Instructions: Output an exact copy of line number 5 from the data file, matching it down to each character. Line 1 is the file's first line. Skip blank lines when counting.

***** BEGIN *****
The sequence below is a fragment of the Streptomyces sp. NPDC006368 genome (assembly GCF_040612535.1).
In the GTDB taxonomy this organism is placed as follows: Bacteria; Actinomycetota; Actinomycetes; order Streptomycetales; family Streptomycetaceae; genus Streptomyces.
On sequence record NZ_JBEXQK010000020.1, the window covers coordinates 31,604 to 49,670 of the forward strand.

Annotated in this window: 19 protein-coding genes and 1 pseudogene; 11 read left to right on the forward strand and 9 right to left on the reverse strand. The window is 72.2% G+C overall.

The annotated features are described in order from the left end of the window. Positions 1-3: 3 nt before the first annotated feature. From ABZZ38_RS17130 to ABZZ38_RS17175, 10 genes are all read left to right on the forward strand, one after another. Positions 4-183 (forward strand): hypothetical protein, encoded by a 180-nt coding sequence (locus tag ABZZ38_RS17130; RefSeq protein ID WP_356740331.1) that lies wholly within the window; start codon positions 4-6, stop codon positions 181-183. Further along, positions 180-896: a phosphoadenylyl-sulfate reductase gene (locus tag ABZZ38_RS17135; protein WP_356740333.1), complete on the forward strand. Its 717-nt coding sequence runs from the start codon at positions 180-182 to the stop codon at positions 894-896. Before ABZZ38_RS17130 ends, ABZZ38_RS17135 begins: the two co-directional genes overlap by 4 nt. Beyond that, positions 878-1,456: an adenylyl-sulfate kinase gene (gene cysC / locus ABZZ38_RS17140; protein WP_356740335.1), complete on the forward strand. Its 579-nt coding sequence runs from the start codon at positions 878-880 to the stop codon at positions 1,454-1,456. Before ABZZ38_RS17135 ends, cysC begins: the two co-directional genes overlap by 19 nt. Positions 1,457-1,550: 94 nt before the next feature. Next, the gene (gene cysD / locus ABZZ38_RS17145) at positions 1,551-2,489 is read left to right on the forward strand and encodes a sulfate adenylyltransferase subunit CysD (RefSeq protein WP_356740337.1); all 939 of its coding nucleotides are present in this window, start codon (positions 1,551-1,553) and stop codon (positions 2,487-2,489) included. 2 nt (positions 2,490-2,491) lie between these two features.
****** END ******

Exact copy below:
The annotated features are described in order from the left end of the window. Positions 1-3: 3 nt before the first annotated feature. From ABZZ38_RS17130 to ABZZ38_RS17175, 10 genes are all read left to right on the forward strand, one after another. Positions 4-183 (forward strand): hypothetical protein, encoded by a 180-nt coding sequence (locus tag ABZZ38_RS17130; RefSeq protein ID WP_356740331.1) that lies wholly within the window; start codon positions 4-6, stop codon positions 181-183. Further along, positions 180-896: a phosphoadenylyl-sulfate reductase gene (locus tag ABZZ38_RS17135; protein WP_356740333.1), complete on the forward strand. Its 717-nt coding sequence runs from the start codon at positions 180-182 to the stop codon at positions 894-896. Before ABZZ38_RS17130 ends, ABZZ38_RS17135 begins: the two co-directional genes overlap by 4 nt. Beyond that, positions 878-1,456: an adenylyl-sulfate kinase gene (gene cysC / locus ABZZ38_RS17140; protein WP_356740335.1), complete on the forward strand. Its 579-nt coding sequence runs from the start codon at positions 878-880 to the stop codon at positions 1,454-1,456. Before ABZZ38_RS17135 ends, cysC begins: the two co-directional genes overlap by 19 nt. Positions 1,457-1,550: 94 nt before the next feature. Next, the gene (gene cysD / locus ABZZ38_RS17145) at positions 1,551-2,489 is read left to right on the forward strand and encodes a sulfate adenylyltransferase subunit CysD (RefSeq protein WP_356740337.1); all 939 of its coding nucleotides are present in this window, start codon (positions 1,551-1,553) and stop codon (positions 2,487-2,489) included. 2 nt (positions 2,490-2,491) lie between these two features.